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Bathroom Remodeling Plan

Building Codes: Before you begin a plan for your bathroom, check your state and local building codes. Plumbing codes are often written and enforced at the city or county level. Many small towns or rural areas have no building codes at all. These areas may depend on county health departments, which are more interested in well and septic guidelines, than plumbing.

Permits: If you are planning to install a water heater or make an upgrade in your plumbing that will require changes or additions to your piping, visit your building inspector and apply for a permit.
You will need to fill out a permit application, which will be a guideline for your inspector.

Inspections: Generally you will need two inspections; one after the rough in work is completed, and one after the project is completed. The rough in inspection will check on all plumbing and repair work before you cover it with plaster walls or tile.
New home inspections will require an inspection of underground water service and sewer lines, after the installation of an under-slab or basement floor, the rough in inspection, and the final inspection.

Layout: When planning your bathroom, there are a number of factors to consider. The first is where is your current plumbing? It is a good idea to cluster your plumbing together, near your main stack of pipes. It can be very expensive to run piping far from your main “zone” of plumbing. Toilet drains, especially, are costly and time consuming to move. One of the most efficient methods of planning your plumbing is to put two bathrooms back to back where toilets, sinks, or tubs share a common wall.

Next, you need to know how much room each fixture will take. Most fixtures come in standard sizes, but if you order a custom piece, be sure and get the rough in measurements from the manufacturer.

Plumbing Layout - Toilet: Most toilets fit in a 22” space, but code requires a 30” opening in which to fit the toilet. Even if you don’t have a code, you will want to follow this suggestion; as cleaning a toilet in a tight space can be very cumbersome. When planning where your toilet drain will go, ensure there is 15” on either side of the center of the drain to the nearest wall or cabinet. The center of the flange should be 12 ½” out from the back stud wall or 12” from a finished wall.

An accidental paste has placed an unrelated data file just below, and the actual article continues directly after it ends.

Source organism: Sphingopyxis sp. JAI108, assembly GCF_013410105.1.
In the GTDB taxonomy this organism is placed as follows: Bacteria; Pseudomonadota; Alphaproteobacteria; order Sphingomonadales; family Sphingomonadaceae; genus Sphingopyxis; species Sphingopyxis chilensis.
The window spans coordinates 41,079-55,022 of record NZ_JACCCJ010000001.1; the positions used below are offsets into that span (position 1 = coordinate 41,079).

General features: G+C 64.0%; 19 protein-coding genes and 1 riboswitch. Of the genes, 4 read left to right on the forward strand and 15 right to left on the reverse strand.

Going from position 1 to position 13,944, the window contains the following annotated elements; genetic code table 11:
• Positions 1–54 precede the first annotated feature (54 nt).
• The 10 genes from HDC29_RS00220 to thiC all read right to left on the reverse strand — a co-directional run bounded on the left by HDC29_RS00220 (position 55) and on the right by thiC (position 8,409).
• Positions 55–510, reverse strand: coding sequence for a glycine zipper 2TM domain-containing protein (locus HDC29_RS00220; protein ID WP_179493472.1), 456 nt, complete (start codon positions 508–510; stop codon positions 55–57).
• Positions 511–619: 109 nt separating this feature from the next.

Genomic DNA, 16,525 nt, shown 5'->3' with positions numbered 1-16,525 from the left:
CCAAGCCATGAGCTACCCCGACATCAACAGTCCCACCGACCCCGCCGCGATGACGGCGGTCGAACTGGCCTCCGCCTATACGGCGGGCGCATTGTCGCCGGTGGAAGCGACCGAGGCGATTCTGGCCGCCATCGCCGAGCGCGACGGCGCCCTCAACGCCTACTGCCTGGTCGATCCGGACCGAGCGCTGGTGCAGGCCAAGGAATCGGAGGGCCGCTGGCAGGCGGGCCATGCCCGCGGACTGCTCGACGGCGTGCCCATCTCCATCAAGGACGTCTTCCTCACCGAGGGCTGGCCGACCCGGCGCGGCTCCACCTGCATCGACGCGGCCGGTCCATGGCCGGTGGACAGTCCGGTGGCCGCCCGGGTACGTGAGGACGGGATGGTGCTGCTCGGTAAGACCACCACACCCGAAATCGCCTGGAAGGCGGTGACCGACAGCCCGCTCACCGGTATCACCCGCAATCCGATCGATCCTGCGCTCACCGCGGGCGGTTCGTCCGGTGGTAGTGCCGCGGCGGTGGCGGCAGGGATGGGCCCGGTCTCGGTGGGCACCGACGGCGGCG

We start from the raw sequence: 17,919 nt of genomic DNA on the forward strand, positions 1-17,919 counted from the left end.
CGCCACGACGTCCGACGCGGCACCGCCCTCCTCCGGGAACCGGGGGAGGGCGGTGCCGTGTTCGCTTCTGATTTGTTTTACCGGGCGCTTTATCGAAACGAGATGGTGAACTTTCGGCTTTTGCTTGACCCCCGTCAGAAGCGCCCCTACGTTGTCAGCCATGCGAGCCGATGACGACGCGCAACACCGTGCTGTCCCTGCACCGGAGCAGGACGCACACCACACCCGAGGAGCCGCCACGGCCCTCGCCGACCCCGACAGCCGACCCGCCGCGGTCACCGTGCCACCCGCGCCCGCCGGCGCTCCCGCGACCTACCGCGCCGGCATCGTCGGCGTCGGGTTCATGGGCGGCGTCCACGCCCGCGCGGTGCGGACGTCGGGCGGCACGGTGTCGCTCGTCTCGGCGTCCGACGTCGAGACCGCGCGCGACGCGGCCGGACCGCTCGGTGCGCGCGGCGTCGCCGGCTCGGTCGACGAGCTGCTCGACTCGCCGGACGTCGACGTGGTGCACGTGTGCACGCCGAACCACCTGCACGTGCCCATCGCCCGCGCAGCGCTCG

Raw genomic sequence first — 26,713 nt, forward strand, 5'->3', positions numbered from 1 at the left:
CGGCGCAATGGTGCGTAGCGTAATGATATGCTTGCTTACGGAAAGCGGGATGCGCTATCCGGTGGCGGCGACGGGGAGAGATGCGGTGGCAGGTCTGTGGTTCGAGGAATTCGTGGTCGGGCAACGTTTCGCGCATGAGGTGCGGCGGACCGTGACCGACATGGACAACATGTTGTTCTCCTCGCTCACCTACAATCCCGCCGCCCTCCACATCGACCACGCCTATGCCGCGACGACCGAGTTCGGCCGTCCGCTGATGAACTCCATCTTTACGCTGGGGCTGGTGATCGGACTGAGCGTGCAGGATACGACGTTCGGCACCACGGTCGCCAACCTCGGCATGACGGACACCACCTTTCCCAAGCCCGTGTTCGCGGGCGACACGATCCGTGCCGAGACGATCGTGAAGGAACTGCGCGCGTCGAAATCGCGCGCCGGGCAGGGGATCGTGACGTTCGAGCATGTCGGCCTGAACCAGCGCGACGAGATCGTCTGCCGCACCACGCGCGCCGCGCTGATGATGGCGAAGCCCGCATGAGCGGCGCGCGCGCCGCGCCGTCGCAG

The water supply for the toilet can come up through the floor or from the back wall. For a floor water supply, it must be centered 6” to the left of the drain and 3” in from the back wall. A wall water supply requires it to be 6” to the left of the drain and 6” from the floor.

Sink & Vanity Layout: Drains can be centered inside the vanity space, allowing the drainpipe to extend about 18” off the bathroom floor. Hot and cold water pipes can be installed 2” on either side of the center line of the sink top, making them 4” apart, and should extend about 24” into the vanity. Don’t make the mistake of mixing up your hot and cold pipes. Cold is on the right, hot on the left.

Although the standard height of most vanities is 32”, many people prefer a higher vanity height, up to 36”, for ease of use. To add the height to a standard vanity, simply place it on a frame of 2x4’s and adjust the height of the fixtures accordingly.

If you are installing a 2 sink vanity, divide it into two sections and treat them each as a separate vanity for plumbing, as they will each require their own water outlets and drains.

Plumbing Layout: Check your manufacturer’s specifications, as the sizes of bathtubs vary with design. In any case, measure the drain in the center of the tub, cutting and 8x12” opening into the floor to accommodate the waste and overflow assembly, as this can be bulky to install. The P-trap should be installed after the overflow assembly.

Standard height for a tub faucet valve is 28” off the floor, but if you have your tub on a platform, remember to allow for the height of the platform. Place the water outlets 8” apart, or 4” from the center. If you are installing a shower in your tub, the height of the shower head can be placed anywhere from 72” to 76”, depending on your preference.

Shower Layout: New showers can vary in size from 32” square to as much as 5 or 6 feet square, depending on your preference. The larger showers eliminate the need for a shower door or curtain; both of which are mold and mildew collectors, so you may want to consider a larger shower for easier cleaning.
Standard shower valve height is about 48” above the floor, with the shower head placed anywhere between 72” and 76” high. Shower plumbing should always be installed in a side wall for easier access, never a back wall.

Drain placement is usually centered to the shower floor; however, if your shower is large, you may wish to place the drain closer to the shower stream.

The floor opening for the drain should be 6 to 8” square to allow for the pan or 1 piece stall before connecting the P-trap.


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